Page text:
By Nick Hodgins
Setting up a pedalboard can be a very detailed process, with so many options available it could be difficult to determine exactly what order to arrange your pedals. With the number one rule to setting up a pedalboard is that there are no rules, we thought it might be helpful to provide you a starting point.
Though there are some exceptions, a basic rule of thumb to follow is – level > frequency > time. Level altering effects work best up front with an unaltered signal, while modulation and time altering effects can be placed towards the end. Other pedals such as volume pedals and tuning pedals are most effective when placed before other pedals that will affect the signal and overall sound. Use the following information as a guide to get you started with your pedalboard and effects layout.
Level Altering Effects
Level Altering Effects refers to preamps, overdrive/distortion pedals, compressors or limiters, tremolos, and noise gates. A level altering effect changes the strength of the signal. Unless you’re using a wah pedal, which typically works best with an unaffected signal, you’ll typically want to place the level altering effects at the beginning, beginning with a compressor.
A compressor allows you to achieve the same levels from soft and loud signals by altering each accordingly. Because compressors are amplifiers, that means they can increase the level of whatever is before them, placing them after noisy effects like overdrives will only add more noise.
Overdrive and distortion would go next, followed by tremolos, or any other level altering pedals you may have in your arsenal.
See All Guitar Wah Pedals >
See All Compressor Sustain Pedals >
See All Guitar Noise Gate Pedals >
See All Guitar Distortion Pedals >
See All Guitar Tremolo and Vibrato Effects >
EarthQuaker Devices Palisades Overdrive Pedal
Ibanez Tube Screamer Mini Overdrive Guitar Pedal
J Rockett Audio Designs Archer Tour Series Overdrive Pedal
Dunlop FFM3 Jimi Hendrix Fuzz Face Mini Distortion Pedal
ISP Technologies Decimator II Noise Reduction Pedal
Orange Bax Bangeetar Custom Shop Guitar Pre-EQ Pedal
Dunlop 535Q Crybaby Multi Wah Pedal
Voodoo Lab Sparkle Drive MOD Guitar Overdrive Pedal
Frequency Altering Effects
Frequency Altering Effects refers to wah pedals, envelope filters, and graphic and parametric equalizers. A frequency altering effect specifically emphasizes or deemphasizes certain frequencies, thus changing the timbre of the instrument. With the wah being the one exception, frequency altering effects usually appear after level altering effects in signal flow.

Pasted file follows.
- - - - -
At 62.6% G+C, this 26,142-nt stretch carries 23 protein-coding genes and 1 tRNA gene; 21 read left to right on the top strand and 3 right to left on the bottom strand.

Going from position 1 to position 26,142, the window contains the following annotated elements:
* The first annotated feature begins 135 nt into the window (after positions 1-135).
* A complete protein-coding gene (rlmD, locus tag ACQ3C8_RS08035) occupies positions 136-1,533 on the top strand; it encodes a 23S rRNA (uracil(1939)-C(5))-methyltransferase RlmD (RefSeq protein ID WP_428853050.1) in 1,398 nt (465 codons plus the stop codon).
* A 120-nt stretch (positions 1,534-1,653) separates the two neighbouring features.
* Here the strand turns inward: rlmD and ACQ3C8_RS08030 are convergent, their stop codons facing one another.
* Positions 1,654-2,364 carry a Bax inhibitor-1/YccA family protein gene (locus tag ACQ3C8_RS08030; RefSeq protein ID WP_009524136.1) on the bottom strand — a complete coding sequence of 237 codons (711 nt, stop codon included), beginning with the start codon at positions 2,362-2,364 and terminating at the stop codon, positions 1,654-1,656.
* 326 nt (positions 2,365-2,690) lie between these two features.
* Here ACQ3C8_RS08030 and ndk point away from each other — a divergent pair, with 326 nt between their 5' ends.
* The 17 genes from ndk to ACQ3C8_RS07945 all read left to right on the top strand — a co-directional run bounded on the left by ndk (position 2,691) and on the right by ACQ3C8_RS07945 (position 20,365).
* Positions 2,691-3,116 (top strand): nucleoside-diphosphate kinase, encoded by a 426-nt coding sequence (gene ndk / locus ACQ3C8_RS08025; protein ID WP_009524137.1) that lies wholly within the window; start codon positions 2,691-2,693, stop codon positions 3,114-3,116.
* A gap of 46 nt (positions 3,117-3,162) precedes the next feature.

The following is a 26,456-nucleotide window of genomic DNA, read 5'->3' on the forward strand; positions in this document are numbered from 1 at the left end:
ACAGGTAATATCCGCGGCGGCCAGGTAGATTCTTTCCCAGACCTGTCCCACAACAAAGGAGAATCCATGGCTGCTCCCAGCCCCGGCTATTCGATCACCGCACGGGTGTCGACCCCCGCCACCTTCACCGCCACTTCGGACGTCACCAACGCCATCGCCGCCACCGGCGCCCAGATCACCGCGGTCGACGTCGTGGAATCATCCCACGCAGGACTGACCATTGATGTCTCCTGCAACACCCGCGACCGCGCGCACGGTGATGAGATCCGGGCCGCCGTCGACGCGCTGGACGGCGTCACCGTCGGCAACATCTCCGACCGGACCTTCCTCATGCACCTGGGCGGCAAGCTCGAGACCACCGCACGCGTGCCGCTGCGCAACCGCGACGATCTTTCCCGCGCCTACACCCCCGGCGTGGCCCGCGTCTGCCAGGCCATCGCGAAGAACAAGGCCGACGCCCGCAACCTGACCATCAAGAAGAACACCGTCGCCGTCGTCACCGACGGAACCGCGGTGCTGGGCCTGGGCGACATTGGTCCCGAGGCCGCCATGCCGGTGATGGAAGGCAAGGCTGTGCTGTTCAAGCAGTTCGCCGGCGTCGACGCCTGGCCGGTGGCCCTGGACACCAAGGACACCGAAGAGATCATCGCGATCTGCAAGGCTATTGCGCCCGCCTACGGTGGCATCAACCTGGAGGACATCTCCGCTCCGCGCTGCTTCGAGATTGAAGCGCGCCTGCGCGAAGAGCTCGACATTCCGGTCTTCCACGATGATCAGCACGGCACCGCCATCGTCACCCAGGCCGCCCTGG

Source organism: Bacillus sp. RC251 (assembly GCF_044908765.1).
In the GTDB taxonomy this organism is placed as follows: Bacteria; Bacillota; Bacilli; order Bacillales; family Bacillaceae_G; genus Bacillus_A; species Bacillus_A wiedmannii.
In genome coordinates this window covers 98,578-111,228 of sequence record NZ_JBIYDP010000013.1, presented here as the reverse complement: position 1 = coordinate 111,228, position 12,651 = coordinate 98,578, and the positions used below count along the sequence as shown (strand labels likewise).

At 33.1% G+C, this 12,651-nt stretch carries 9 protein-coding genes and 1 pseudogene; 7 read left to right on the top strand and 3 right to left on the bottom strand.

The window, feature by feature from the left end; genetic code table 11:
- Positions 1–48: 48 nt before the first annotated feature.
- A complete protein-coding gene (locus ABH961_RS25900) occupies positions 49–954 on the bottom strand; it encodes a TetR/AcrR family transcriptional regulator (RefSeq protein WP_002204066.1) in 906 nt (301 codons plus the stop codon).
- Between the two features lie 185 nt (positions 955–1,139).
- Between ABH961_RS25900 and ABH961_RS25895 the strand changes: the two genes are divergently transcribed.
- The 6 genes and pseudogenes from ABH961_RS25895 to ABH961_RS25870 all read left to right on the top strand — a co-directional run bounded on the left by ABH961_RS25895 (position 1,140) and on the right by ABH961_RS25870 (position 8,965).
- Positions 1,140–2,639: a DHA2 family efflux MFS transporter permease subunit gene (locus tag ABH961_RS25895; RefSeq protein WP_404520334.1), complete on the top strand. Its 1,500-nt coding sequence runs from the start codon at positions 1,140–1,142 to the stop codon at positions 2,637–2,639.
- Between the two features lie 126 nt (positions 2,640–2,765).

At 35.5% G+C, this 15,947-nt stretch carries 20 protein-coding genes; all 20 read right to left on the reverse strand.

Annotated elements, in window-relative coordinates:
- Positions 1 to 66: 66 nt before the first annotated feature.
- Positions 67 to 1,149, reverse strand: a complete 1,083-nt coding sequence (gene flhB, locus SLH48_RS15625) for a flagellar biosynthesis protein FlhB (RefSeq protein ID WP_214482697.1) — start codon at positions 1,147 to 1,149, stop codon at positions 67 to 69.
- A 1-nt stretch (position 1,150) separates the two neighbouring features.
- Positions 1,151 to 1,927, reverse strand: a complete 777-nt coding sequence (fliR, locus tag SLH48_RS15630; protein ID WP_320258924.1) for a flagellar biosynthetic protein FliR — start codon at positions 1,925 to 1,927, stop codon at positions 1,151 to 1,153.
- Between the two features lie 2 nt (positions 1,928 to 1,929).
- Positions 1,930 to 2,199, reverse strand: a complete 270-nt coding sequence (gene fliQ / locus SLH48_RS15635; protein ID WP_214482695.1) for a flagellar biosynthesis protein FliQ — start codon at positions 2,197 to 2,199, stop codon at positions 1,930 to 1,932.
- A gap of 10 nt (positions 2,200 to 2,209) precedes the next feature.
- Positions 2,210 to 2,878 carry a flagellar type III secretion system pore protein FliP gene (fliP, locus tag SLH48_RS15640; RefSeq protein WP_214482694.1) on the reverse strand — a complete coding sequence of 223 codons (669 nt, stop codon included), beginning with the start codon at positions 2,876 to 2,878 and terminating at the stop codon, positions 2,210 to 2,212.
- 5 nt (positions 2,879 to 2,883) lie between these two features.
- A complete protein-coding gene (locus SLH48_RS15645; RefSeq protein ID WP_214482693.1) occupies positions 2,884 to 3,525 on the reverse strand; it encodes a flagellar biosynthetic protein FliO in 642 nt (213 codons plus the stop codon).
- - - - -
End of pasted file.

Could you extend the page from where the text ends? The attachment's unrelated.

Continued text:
See All Guitar EQ Pedals >
See All Guitar Pitch Effects >
See All Guitar Filter Effects >
See All Guitar Synthesizers >
See All Guitar Tremolo and Vibrato Effects >
Electro Harmonix B9 Organ Machine Guitar Effects Pedal
Source Audio Nemesis Delay Pedal
Mad Professor Snow White Auto Wah Pedal
MXR M108S Ten Band EQ Pedal
Boss GE7 EQ Pedal
Electro-Harmonix Q Tron Plus Envelope Filter Pedal
MutronIII Plus Envelope Filter Pedal
Modulation / Time Altering Effects
Modulation and time altering effects essentially split the signal in two at the input and delay one by a designated amount to create different effects. These include flangers, phasers, chorus, pitch shifters; as well as delay and reverb which are also referred to as ambient effects. The modulation effects will usually go before your ambient effects in your signal chain. When it comes to the order of phasers, flangers and chorus pedals, it doesn’t entirely matter, as you typically aren’t using these at the same time. The ambient effects, delay and reverb, should go at the end of the chain.
See All Guitar Reverb and Delay Effects >
See All Guitar Chorus Pedals >
See All Guitar Phaser Pedals >
See All Guitar Flanger Pedals >
J Rockett Audio Boing Reverb Pedal
Walrus Audio Bellweather Analog Delay Pedal
Ibanez ES2 Echo Shifter Analog Delay Pedal
EarthQuaker Devices Sea Machine V2 Chorus Pedal
Line 6 DL4 Delay Modeler Pedal and Loop Sampler
EarthQuaker Devices Afterneath V2 Reverb Pedal
Electro Harmonix POG2 Octave Pedal
DigiTech Polara Reverb Guitar Pedal
Other effects that come into play that might not follow the basic rules include loopers, tuners, and volume pedals. When it comes to tuner pedals, it’s most effective to place it before any effects in order to get an unabridged sound to tune properly. Volume pedals can be placed at the beginning or end of the chain. It is commonly found at the beginning of the signal chain due to its tuner output. Using this output still allows signal to pass through even though the pedal is in the up of silent position allowing silent tuning.
Noise gates and suppressors are designed to silence the signal once it drops below a set threshold, it’s important to never place them after delays and reverbs as the decay could be abruptly silenced sounding very unnatural. Noise gates placed before ambient effects is a common practice and makes the most sense.
Ultimately, it boils down to personal preference when it comes to effect placement. Remember that there are no rules; so experiment, make adjustments and see what works best for you.
See All Guitar Multi Effects >
See All Phrase Samplers/Loopers >
See All Guitar Volume Pedals >
See All Guitar Amp Modeling Effects >
See All Acoustic Guitar Simulators >
See All Guitar Other Effects >
Walrus Audio Aetos 120V Power Supply
Walrus Audio Messner Overdrive Pedal
Morley PVO PLUS Optical Volume Pedal
Digitech Trio Band Creator Guitar Effects Pedal
BeatBuddy Pedal Drum Machine
TC Electronic Ditto Looper Guitar Pedal
Boss RC30 Loop Station Twin Pedal With USB
Boss TU3W Waza Craft Chromatic Tuner Pedal